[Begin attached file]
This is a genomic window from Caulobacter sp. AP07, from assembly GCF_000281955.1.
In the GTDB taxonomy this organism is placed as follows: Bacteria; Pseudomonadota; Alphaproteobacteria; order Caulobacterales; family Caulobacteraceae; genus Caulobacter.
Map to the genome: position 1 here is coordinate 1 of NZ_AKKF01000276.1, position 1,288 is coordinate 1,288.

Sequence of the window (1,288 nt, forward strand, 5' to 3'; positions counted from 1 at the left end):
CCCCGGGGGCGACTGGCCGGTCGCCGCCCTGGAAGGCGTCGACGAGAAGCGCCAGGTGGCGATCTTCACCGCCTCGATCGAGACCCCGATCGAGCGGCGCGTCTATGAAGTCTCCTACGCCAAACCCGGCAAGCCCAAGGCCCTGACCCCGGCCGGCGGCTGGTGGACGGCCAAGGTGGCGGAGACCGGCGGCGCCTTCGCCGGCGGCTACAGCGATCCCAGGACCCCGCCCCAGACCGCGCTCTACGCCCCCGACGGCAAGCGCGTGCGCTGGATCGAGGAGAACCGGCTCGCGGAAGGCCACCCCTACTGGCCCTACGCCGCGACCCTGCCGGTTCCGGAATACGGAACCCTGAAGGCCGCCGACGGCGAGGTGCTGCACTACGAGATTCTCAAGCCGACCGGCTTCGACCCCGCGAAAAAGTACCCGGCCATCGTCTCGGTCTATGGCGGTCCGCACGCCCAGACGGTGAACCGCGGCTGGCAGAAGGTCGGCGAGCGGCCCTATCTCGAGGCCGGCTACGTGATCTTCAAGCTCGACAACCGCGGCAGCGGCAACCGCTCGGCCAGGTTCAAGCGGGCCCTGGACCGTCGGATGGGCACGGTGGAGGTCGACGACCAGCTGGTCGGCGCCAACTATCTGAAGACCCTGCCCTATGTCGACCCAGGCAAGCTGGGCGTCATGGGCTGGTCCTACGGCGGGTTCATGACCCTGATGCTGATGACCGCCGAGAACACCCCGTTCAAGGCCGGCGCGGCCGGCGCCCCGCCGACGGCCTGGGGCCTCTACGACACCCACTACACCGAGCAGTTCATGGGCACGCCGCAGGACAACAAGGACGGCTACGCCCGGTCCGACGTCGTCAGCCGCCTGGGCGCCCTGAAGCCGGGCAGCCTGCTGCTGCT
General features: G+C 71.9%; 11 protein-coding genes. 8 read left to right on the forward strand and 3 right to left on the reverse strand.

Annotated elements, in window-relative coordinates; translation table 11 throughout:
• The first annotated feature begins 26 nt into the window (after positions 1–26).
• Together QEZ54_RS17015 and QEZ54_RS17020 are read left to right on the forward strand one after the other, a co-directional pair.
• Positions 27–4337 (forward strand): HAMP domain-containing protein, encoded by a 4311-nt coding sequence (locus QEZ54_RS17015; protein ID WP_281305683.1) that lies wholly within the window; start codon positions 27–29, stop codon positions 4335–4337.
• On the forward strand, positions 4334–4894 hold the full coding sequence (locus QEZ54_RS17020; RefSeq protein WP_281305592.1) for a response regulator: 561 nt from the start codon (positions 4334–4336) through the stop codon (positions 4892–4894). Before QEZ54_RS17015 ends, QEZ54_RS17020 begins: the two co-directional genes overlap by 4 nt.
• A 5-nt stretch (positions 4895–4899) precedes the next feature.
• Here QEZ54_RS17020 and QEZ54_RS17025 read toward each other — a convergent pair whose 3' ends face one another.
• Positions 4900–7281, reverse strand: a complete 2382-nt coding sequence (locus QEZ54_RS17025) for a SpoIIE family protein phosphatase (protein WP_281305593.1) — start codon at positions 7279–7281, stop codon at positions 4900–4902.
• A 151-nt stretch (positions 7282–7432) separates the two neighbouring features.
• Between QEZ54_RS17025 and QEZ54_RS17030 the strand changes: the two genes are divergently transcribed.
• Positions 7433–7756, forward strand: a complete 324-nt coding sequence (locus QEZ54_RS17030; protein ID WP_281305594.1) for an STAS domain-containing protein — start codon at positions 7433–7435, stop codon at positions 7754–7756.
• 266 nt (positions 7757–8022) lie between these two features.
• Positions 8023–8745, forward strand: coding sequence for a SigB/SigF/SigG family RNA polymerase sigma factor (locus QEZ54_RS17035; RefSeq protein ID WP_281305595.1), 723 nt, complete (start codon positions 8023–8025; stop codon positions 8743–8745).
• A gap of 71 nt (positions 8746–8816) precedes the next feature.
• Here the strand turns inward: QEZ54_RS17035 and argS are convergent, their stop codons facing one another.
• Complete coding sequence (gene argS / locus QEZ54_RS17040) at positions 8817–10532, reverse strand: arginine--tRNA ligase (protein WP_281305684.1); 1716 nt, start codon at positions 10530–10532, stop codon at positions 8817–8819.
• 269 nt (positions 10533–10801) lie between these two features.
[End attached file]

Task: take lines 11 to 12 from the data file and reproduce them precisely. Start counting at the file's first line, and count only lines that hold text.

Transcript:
• On the forward strand, positions 4334–4894 hold the full coding sequence (locus QEZ54_RS17020; RefSeq protein WP_281305592.1) for a response regulator: 561 nt from the start codon (positions 4334–4336) through the stop codon (positions 4892–4894). Before QEZ54_RS17015 ends, QEZ54_RS17020 begins: the two co-directional genes overlap by 4 nt.
• A 5-nt stretch (positions 4895–4899) precedes the next feature.